Can you imagine never learning to read? Over two hundred and fifty million women in South Asia can’t read, and it can affect every area of their lives, physically, emotionally, and spiritually. I’d like to share a the story of two women. You can see a video about the first at the link below. She quit school when she was a little girl and never learned to read. Her family was very poor. They didn’t have electricity or television—they didn’t even have good water to drink. She had to walk several miles to go to school, and she didn’t have nice clothes to wear. The other kids made fun of her. One day, she wasn’t able to turn in her homework because she didn’t have any paper. The teacher was so upset that he punished her in front of the whole class. She was so embarrassed she refused to go to school any more.

So, she grew up and got married, but she never learned to read or write. She was embarrassed at church, because she couldn’t read her Bible along with the pastor. And, she was sad, too, because she knew that reading the Bible and learning God’s Word was the best way to learn more about God.

The second story I want to share is the story of Dayita. Her family was poor and she began working as a seamstress to help provide for their needs. She deposited her earnings in the bank only to discover that her husband was withdrawing the money and spending it on alcohol. She considered opening a separate account, but she couldn’t read or write to fill out the forms or manage her finances.

Literacy ministries helped both of these women learn to read and write. It helped empower them with the resources they needed to care for their families. It boosted their self-confidence and helped them develop their sense of self-worth. But it did even more. It taught them more about God, how to read and study His Word, and how to grow closer in their relationship with Him. Would you pray with me that every one of the women in South Asia who cannot read would discover the life-changing power in God’s Word for themselves?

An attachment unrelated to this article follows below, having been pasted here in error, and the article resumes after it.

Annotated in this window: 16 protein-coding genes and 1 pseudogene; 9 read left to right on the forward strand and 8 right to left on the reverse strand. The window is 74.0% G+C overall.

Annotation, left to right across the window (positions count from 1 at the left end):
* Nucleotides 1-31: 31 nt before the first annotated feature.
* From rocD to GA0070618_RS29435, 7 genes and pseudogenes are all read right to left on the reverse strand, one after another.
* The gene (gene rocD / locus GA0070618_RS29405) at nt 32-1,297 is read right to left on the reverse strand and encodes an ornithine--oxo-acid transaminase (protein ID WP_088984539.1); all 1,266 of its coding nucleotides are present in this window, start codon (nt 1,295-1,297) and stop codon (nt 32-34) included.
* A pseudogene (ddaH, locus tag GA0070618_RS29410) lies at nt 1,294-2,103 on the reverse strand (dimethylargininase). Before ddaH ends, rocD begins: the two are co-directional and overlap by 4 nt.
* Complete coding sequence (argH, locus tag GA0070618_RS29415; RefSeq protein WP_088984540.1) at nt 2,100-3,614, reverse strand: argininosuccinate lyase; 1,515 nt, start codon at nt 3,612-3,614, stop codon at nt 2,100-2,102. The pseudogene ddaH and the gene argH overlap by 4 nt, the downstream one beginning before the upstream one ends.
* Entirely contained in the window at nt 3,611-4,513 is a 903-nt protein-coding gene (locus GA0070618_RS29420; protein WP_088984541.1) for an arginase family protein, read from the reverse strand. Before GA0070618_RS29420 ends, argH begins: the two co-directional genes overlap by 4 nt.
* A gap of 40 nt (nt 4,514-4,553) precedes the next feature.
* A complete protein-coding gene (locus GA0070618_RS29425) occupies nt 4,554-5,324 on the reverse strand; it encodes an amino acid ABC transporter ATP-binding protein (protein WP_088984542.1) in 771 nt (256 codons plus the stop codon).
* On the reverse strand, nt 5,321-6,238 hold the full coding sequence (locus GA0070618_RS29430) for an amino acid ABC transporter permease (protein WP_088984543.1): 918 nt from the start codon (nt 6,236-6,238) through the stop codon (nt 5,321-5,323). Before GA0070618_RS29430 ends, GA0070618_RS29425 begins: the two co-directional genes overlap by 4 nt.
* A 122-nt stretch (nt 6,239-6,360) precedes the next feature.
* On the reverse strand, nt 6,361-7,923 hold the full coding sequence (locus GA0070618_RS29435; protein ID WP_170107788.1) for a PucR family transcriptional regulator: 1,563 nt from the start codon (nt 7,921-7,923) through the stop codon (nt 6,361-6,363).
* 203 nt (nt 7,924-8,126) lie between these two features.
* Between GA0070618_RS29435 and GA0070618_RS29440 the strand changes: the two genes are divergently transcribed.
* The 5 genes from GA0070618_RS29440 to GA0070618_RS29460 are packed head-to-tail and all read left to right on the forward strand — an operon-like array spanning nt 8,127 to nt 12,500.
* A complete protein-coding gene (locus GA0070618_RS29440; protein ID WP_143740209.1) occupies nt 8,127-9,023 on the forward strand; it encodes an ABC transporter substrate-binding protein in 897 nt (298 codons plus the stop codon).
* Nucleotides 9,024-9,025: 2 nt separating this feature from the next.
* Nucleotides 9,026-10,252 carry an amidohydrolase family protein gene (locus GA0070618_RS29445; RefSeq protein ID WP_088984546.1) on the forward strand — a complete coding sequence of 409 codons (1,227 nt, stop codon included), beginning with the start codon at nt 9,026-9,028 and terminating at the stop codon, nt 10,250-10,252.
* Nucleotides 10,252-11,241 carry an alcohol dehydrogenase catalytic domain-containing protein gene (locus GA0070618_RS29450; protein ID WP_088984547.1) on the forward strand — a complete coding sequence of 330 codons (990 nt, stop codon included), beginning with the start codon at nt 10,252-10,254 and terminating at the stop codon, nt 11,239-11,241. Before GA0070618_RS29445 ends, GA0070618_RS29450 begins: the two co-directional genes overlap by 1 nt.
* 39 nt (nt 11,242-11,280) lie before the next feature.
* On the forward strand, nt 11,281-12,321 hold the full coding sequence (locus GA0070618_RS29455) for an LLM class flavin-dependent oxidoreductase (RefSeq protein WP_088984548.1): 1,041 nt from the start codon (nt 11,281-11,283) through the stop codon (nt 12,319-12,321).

Illiteracy in South Asia

 Ben and Me

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K is for the Kitchen in South Asia

K is for the Kitchen in South Asia

I was extremely blessed to spend yesterday with my family and a dear friend. We had a “girls day” full of shopping, laughing, and eating. It was the first the four of us had enjoyed in a long time. And I ate a lot – far more than I needed to. But do you know what? When this morning came, I was hungry again. Despite having a full lunch and a far-more-than-adequate supper, I needed to eat again a few hours later.

It wasn’t a surprise; it’s part of being human. We eat, yet we grow hungry again; we drink yet we grow thirsty again (John 4:13). It’s the same everywhere, in the United States and in South Asia. There’s something else that is part of being human that is the same everywhere. It’s the need each one of us has for real life, for spiritual life, for Jesus Christ.

In John 6:35, Jesus said, “I am the bread of life. Whoever comes to me will never go hungry, and whoever believes in me will never be thirsty” (NIV). Jesus is the only one who can fill the hunger in our hearts for something “more,” something that will last and not fade away. Will you pray with me that families in South Asia and around the world will hear about and feast on the Bread of Life that gives life for all eternity?

Here is a recipe for chapati, an unleavened flat bread often served with every meal in North India. The bread is torn into smaller pieces and used to pick food from the plate. Try making a batch of chapati with your family and pray for the women in India who make these up to three times a day for their families. (Thanks to Gospel for Asia for the delicious recipe!)

Chapati Recipe:

This recipe makes 12 chapatis.

Items needed: Griddle, rolling pin

3 cups white whole wheat flour or chapati flour (if you have an Indian supermarket near you)
1 1/2 cups milk or water (you might need more or less depending on how dry your flour is)
Salt (a few dashes)
1 Tbsp. Ghee (clarified butter), or vegetable oil. (You may need extra when rolling.)

To make ghee: melt butter on low heat, when it is all melted pour into a heat safe vessel. For example a glass canning jar works perfectly. Allow the melted butter to settle, skim off foam on top, and pour off the oil. Leave the white residue in the bottom of the jar.

Mix flour, salt, and liquid to form dough.

On a clean surface knead oil into dough till smooth.

Let dough rest for about 10-20 minutes, cover with damp towel.

Separate the dough into 12 balls approximately 1 inch across.

Add a few drops of oil to the rolling surface and flatten the ball, start rolling it out then fold it into a triangle and roll it out into a circle again. Repeat then roll it into a circle about the size of your hand.